And Riley, more than the other three, was an opportunist — he never stopped looking for a better situation or another advantage. Riley was blessed with Popovich’s attention to culture and Jackson’s savviness for aligning with special players, but really, the dude has been more Auerbachian than he’d ever admit. We remember Auerbach as an insane competitor who never stopped looking for the next edge. Sound familiar? Once upon a time, Riley despised Auerbach’s Celtics so much that, during one mid-’80s practice at Boston Garden, he asked his trainer to dump the Lakers’ water barrel because he actually feared Auerbach had tried to poison it. But Auerbach is the only other NBA executive in 70 years, dead or alive, who could have pulled off LeBron and Bosh in the summer of 2010. Nobody else had enough foresight or charisma. It’s two people and two people only.
"You have to understand, it is so much different in Miami than everywhere else," said Zydrunas Ilgauskas, who played seven years with James in Cleveland before joining him in Miami for a season. "Cleveland is part of the mainstream of the NBA. In Miami, there is one man in charge and that is Pat Riley and everyone falls into line from there. It's very simplified for you. There is one way to do things, his way."
A lover of practical jokes, Gilbert once wanted to dummy up a fake news release that the Cavs were signing Dennis Rodman to a 10-day contract and put it out on April Fools' Day; he was talked out of that one. After a playoff victory over the Washington Wizards 10 years ago, Gilbert had a remote-controlled fart machine installed under coach Mike Brown's seat. When Brown went up to the dais for the postgame news conference, Gilbert stood in the back and worked the controls. Brown was flummoxed -- although the microphones didn't pick up the sounds.
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Goran Dragic talked to the Slovenian press before Saturday’s prep game against Montenegro and explained his motivation about his return to the Slovenian national team. “I predict the semi-finals, but then anything is possible”, said a smiling Dragic, who is ready to defend the title he won together with a young Luka Doncic back in 2017. However, after five years things are different and Dragic understands it: “In my opinion, I will play a little less minutes, it will not be at that level. I don’t know how much I played, 36 minutes per game? Everything will depend on how I feel. The role will definitely be different. I was Batman, but now I’ll be Robin. The most important thing will be to make sure we have good chemistry and be a leader on the court and lift guys up when it’s most difficult. My role remains the same, Luka’s may have changed a bit more, but I believe that everyone has their own role in the national team and that there will be no problems. We all understand each other, we are one big team, and that’s why we can make a good result. That chemistry is what other teams don’t have.”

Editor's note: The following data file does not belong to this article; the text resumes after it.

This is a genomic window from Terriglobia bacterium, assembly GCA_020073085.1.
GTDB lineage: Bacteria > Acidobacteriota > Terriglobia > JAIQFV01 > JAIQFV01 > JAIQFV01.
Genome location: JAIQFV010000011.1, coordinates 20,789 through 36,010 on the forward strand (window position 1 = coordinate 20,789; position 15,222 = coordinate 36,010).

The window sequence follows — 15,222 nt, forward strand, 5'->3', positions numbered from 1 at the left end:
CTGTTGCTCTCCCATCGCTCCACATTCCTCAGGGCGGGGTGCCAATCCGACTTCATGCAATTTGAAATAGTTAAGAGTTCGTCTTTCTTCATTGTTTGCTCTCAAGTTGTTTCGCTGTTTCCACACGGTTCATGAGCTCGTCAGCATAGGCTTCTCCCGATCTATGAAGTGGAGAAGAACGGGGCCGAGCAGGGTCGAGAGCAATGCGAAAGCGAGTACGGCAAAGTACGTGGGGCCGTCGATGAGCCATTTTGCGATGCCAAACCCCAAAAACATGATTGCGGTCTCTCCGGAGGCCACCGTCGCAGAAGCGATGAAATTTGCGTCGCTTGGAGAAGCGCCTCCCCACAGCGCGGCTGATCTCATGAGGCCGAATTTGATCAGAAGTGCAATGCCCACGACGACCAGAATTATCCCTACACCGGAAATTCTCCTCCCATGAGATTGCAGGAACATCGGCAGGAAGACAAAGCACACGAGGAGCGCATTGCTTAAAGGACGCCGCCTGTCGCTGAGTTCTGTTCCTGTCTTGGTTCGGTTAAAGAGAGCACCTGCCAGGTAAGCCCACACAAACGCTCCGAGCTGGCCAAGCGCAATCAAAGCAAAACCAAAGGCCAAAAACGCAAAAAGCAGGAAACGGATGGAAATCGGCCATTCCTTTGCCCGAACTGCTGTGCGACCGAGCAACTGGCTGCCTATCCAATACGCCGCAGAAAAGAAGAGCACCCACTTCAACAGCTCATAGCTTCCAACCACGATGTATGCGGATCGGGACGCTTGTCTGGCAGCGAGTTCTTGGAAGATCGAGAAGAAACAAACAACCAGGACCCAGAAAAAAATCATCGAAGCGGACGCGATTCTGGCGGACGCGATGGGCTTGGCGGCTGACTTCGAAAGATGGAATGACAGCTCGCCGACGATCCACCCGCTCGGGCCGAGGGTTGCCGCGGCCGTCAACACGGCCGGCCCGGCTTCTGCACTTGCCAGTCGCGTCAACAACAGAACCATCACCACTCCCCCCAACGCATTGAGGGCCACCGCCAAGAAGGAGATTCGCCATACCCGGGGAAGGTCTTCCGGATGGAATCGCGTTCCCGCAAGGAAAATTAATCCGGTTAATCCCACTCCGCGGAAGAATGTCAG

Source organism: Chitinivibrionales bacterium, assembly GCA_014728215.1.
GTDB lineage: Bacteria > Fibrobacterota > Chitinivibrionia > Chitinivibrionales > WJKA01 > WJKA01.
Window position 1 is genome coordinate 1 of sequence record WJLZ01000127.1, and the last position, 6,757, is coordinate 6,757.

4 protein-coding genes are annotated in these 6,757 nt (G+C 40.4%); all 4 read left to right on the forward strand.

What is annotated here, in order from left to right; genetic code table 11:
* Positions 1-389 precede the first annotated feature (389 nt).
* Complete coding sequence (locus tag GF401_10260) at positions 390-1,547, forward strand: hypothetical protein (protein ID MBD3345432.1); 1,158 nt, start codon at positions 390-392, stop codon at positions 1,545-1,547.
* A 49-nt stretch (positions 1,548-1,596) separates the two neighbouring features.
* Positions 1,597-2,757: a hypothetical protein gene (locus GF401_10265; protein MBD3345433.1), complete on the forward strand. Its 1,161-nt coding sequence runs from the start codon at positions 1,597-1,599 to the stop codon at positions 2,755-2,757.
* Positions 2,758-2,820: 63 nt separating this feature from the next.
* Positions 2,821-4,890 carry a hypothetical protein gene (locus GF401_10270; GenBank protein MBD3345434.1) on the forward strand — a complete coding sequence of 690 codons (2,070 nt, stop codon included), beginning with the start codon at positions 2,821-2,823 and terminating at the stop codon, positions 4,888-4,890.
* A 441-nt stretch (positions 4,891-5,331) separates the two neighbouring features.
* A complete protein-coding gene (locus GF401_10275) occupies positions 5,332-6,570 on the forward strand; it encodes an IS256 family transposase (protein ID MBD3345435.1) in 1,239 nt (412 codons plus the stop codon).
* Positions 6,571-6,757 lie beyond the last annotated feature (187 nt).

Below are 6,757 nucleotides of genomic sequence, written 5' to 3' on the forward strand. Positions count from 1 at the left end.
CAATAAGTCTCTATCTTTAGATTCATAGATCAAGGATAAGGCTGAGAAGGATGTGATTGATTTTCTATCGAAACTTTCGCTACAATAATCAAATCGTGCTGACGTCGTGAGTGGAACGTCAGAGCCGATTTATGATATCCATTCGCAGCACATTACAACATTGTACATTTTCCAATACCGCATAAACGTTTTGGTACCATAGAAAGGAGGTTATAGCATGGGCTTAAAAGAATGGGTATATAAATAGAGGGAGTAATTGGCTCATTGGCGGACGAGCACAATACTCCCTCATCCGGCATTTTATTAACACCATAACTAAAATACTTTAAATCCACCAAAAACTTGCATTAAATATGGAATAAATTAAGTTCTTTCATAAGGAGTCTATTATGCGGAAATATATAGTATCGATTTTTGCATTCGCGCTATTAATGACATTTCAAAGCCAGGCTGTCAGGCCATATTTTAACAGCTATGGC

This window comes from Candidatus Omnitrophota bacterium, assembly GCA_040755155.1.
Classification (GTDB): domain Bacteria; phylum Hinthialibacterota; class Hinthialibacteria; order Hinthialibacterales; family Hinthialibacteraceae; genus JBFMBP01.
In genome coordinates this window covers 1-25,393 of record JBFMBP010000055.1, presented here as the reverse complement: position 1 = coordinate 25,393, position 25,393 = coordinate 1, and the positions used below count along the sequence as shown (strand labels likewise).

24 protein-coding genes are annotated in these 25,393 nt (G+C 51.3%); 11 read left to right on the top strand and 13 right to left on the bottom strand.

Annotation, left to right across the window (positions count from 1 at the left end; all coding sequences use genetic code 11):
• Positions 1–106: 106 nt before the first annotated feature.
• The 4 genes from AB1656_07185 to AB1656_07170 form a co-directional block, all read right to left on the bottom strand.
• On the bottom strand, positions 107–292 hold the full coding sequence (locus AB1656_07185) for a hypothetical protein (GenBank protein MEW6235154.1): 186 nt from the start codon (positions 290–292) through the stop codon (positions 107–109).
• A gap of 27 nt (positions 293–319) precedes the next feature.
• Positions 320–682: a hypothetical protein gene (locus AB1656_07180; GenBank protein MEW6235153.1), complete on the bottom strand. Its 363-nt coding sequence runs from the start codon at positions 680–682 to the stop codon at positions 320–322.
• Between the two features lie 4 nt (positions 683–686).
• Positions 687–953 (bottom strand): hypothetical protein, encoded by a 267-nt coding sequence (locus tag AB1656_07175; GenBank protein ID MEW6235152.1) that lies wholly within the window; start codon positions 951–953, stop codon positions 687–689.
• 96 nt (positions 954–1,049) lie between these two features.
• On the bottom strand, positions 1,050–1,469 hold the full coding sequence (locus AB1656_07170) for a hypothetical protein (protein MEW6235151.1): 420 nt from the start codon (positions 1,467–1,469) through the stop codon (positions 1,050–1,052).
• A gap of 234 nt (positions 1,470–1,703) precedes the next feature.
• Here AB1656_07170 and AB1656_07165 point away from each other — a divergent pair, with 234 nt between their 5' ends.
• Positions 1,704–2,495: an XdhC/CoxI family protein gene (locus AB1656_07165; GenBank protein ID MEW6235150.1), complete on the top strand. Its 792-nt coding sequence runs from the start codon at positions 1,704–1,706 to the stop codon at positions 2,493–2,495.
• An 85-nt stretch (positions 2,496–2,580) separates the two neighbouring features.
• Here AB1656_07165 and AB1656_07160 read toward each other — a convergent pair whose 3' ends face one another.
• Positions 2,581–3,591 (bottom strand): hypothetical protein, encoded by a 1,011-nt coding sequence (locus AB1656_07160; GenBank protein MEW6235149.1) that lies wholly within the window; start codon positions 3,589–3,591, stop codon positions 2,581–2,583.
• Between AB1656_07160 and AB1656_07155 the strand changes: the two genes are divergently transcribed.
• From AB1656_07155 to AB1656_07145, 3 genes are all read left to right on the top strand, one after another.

Dragic had also to convince the Chicago Bulls to let him play, something that was not ideal for them: “When I had a medical exam with Chicago and sat down with them, they said I’d rather not play. I said I’d rather and in the end it’s the player who decides. I had to go to Chicago, undergo a medical examination and everything else. When you go to a medical examination, you always wait for the results, because you never know what can happen”.